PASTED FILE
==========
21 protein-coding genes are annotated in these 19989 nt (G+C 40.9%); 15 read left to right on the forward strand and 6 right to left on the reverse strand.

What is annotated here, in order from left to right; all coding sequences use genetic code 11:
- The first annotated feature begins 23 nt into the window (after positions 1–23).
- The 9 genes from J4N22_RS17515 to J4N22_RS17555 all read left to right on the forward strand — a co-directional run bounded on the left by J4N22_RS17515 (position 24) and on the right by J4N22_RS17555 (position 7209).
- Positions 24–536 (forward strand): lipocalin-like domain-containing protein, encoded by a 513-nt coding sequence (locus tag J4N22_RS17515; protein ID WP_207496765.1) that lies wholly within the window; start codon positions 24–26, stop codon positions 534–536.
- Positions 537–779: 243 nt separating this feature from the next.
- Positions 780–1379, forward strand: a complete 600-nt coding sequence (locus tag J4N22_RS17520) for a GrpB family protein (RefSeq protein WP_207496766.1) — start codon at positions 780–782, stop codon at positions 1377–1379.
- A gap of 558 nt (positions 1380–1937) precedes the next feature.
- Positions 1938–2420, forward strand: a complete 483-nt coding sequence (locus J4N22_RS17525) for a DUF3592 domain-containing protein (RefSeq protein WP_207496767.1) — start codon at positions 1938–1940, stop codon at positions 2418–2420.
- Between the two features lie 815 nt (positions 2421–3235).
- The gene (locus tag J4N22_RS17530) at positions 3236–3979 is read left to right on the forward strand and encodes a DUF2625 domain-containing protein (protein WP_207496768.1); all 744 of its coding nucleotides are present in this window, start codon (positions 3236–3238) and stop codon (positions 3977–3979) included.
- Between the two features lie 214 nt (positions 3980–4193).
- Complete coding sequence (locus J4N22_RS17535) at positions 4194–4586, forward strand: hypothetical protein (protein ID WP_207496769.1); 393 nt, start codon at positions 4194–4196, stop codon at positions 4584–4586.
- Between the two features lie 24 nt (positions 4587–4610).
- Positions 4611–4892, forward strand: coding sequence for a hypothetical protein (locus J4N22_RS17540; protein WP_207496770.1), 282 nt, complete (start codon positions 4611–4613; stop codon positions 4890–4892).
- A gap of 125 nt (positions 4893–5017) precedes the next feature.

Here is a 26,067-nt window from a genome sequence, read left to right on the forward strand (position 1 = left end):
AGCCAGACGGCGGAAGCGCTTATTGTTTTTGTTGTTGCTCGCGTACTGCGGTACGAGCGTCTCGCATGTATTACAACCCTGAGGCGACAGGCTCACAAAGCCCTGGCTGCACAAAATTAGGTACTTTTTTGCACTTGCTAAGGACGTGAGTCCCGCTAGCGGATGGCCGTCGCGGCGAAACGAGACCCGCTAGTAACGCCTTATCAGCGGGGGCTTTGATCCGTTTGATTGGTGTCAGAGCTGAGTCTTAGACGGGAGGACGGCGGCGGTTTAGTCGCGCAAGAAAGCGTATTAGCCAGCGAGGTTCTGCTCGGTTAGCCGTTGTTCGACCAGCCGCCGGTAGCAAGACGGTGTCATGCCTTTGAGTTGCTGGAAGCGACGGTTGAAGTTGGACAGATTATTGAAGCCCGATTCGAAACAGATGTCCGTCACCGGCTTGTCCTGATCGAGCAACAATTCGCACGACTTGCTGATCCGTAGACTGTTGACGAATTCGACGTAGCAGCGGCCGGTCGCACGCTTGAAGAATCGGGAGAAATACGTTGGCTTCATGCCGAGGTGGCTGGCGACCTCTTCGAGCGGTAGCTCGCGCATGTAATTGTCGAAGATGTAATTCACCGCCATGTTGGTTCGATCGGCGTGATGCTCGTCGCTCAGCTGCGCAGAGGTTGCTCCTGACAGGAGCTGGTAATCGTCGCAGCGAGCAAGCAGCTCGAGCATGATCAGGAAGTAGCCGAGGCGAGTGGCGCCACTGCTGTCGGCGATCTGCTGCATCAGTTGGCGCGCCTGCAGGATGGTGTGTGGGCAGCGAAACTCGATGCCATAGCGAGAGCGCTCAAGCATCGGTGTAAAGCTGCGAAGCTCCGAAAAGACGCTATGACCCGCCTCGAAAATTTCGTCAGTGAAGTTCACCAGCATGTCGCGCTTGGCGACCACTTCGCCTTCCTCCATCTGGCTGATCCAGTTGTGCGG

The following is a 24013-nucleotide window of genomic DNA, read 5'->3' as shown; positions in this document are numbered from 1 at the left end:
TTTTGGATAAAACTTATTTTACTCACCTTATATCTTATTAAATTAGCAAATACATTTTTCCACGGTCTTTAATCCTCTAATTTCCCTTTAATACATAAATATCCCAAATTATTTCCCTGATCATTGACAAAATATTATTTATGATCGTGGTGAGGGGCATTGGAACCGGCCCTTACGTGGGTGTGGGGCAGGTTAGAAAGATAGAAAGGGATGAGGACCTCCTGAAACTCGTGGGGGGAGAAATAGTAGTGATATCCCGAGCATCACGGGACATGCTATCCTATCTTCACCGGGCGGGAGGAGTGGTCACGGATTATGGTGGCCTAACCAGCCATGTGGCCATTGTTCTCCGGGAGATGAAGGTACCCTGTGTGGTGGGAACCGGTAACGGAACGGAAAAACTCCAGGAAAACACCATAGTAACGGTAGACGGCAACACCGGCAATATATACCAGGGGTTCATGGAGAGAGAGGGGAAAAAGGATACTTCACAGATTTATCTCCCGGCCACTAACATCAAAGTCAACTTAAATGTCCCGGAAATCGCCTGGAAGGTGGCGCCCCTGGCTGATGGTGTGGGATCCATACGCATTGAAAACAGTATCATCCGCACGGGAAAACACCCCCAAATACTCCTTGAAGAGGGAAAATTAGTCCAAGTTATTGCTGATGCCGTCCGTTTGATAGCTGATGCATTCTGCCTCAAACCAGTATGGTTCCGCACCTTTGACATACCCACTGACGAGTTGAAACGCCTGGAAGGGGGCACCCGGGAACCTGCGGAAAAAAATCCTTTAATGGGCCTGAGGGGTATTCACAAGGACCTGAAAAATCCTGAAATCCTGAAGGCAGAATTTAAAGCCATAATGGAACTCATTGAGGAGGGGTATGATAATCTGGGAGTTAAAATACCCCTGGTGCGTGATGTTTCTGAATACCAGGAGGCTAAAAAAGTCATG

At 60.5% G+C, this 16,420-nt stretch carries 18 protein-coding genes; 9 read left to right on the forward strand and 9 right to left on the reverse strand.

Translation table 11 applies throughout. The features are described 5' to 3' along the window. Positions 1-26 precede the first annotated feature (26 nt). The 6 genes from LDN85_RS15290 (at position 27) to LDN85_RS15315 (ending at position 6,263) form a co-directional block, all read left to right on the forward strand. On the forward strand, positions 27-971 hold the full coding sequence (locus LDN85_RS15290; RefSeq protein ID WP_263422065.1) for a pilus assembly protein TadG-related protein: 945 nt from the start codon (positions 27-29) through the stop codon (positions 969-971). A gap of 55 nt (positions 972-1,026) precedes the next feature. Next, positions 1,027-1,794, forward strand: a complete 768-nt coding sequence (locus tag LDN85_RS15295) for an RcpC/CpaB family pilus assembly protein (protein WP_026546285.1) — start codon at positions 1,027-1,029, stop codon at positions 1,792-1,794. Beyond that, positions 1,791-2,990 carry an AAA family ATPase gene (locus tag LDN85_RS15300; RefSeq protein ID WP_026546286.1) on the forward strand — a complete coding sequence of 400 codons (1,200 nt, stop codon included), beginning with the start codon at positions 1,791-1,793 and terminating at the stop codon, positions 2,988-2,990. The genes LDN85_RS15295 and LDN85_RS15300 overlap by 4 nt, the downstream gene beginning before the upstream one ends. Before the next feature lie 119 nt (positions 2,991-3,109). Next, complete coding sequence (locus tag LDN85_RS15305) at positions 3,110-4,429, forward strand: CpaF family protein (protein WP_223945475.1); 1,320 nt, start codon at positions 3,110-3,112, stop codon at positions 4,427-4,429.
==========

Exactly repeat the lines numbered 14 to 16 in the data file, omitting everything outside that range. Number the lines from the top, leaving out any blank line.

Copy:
- Between the two features lie 24 nt (positions 4587–4610).
- Positions 4611–4892, forward strand: coding sequence for a hypothetical protein (locus J4N22_RS17540; protein WP_207496770.1), 282 nt, complete (start codon positions 4611–4613; stop codon positions 4890–4892).
- A gap of 125 nt (positions 4893–5017) precedes the next feature.